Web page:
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October marks the end of a challenging three-month period for US and global equities, and we want to keep you informed about the current market conditions and potential opportunities. Here are some key highlights:
Market Volatility: Despite the S&P 500 showing resilience, the overall market has been under pressure. Small caps and international equities have experienced more significant losses, with the S&P 500’s YTD price return falling to 9.2 percent.
Geopolitical Risks: In addition to concerns over interest rates, the Israel-Gaza conflict has introduced a new risk factor. While oil prices have stabilized after a brief spike, uncertainty remains high.
Seeking Opportunities: With recent poor performance data, some investors are considering increasing equity exposure in November and December to benefit from the usual positive seasonality during these months. Call it the Santa Clause Rally.
Uncertainty in the Middle East: Predicting the impact of events in the Middle East on investments remains challenging. Historically, a more tradeable/investable low will show when/if the CBOE VIX Index reaches 28-36 and 10-year Treasury yields stabilize.
Sectors and Investment Strategies: Only a few sectors, including Utilities, Tech, Communications, and Consumer Staples, outperformed the S&P 500 in October. Value has outperformed Growth recently, but it’s crucial to understand the underlying dynamics. More below.
US Big Tech: Despite the recent market turbulence, US Big Tech companies have shown their strength in supporting the broader market. Their contribution to S&P 500 returns has been substantial.
Energy and Precious Metals: Oil prices have not sustained a high level due to Middle East tensions, which is surprising but potentially bullish for stocks. As Gold has outperformed the S&P 500 this year.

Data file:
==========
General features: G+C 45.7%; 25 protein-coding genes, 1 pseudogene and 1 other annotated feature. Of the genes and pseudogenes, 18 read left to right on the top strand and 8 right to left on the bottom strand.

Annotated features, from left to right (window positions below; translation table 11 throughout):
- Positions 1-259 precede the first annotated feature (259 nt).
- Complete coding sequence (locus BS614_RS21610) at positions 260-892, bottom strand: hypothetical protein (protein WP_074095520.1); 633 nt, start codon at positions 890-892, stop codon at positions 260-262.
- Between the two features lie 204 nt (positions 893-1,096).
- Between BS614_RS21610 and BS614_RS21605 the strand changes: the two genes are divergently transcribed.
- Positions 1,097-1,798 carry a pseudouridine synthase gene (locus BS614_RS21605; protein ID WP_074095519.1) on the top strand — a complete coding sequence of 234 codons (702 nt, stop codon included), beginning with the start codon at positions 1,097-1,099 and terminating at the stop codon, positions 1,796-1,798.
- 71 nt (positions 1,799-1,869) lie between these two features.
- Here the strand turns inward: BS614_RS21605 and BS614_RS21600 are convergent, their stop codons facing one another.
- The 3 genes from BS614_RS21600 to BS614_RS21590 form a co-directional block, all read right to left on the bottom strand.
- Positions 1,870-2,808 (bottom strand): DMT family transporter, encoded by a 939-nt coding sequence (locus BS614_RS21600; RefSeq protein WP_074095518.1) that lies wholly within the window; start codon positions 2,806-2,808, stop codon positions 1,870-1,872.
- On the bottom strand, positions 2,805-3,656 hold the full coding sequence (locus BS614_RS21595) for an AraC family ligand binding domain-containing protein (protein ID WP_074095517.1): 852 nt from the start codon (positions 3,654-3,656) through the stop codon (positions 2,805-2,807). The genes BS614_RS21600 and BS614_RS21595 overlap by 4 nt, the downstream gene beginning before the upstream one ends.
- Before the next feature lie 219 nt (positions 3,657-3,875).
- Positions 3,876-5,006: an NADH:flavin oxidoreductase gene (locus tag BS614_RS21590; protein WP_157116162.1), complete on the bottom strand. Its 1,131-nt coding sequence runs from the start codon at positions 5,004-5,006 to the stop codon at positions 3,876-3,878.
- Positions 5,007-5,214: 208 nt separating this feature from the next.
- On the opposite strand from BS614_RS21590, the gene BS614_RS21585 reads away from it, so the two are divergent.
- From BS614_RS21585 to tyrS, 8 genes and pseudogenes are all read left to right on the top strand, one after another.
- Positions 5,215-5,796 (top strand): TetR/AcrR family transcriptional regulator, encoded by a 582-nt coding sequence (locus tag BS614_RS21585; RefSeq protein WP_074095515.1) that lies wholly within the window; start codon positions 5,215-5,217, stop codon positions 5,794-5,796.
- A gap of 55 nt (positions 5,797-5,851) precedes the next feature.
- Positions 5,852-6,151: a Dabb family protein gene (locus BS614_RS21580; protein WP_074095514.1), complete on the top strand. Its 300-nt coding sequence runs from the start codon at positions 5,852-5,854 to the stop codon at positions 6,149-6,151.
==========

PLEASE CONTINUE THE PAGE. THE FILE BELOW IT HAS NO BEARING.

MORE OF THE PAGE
Interest Rates and Small Caps: Rising interest rates have hit the US small cap sector hard, affecting various industries, including Technology, Financials, and Health Care.
Global Tech Markets: Asian Big Tech companies have fared better than their European counterparts in the last three months, reflecting the ongoing market dynamics.
Economic Outlook: The Q3-2023 GDP growth showed a significant rebound, but alternative metrics and concerns about inflation suggest a more cautious approach.
In conclusion, the markets are navigating various challenges, including geopolitical uncertainties and interest rate fluctuations. We encourage you to stay informed and make well-informed investment decisions.
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Best Links of The Week🔮
The Canadian Carbon Tax - Trevor Tombe
The Land of Rising Profits - GMO
"The Treasury Department announced plans Wednesday to accelerate the size of its auctions as it looks to handle its heavy debt load and with financing costs rising. In a development getting close attention on Wall Street, the department detailed its refunding plans for future debt sales. The announcement comes with Treasury yields around their highest levels since 2007, a reflection of financial markets spooked over how much damage higher borrowing costs could exact. Most immediately, the Treasury will auction $112 billion in debt next week to refund $102.2 billion of notes set to mature Nov. 15, raising more than $9 billion in extra funds." - CNBC
"For almost 30 years now, Nissan.com hasn't been the place to custom order an Altima.Owned by small businessman Uzi Nissan since 1994, the website was set up to represent his various small businesses before the Nissan Motor Corporation took interest. It infamously tried to rip it from him in court, only to lose after prolonged and costly legal battle stretching over a decade. But since Uzi's death in 2020, control of his website has allegedly been stolen by a mysterious thief, forcing the the Nissan family to take the matter to court once again." - Full story here in The Drive
"DoubleLine Capital CEO Jeffrey Gundlach believes interest rates are about to trend lower as the economy deteriorates further and tips into a recession next year. “I do think rates are going to fall as we move into a recession in the first part of next year,” Gundlach said Wednesday on CNBC’s “Closing Bell"." - CNBC
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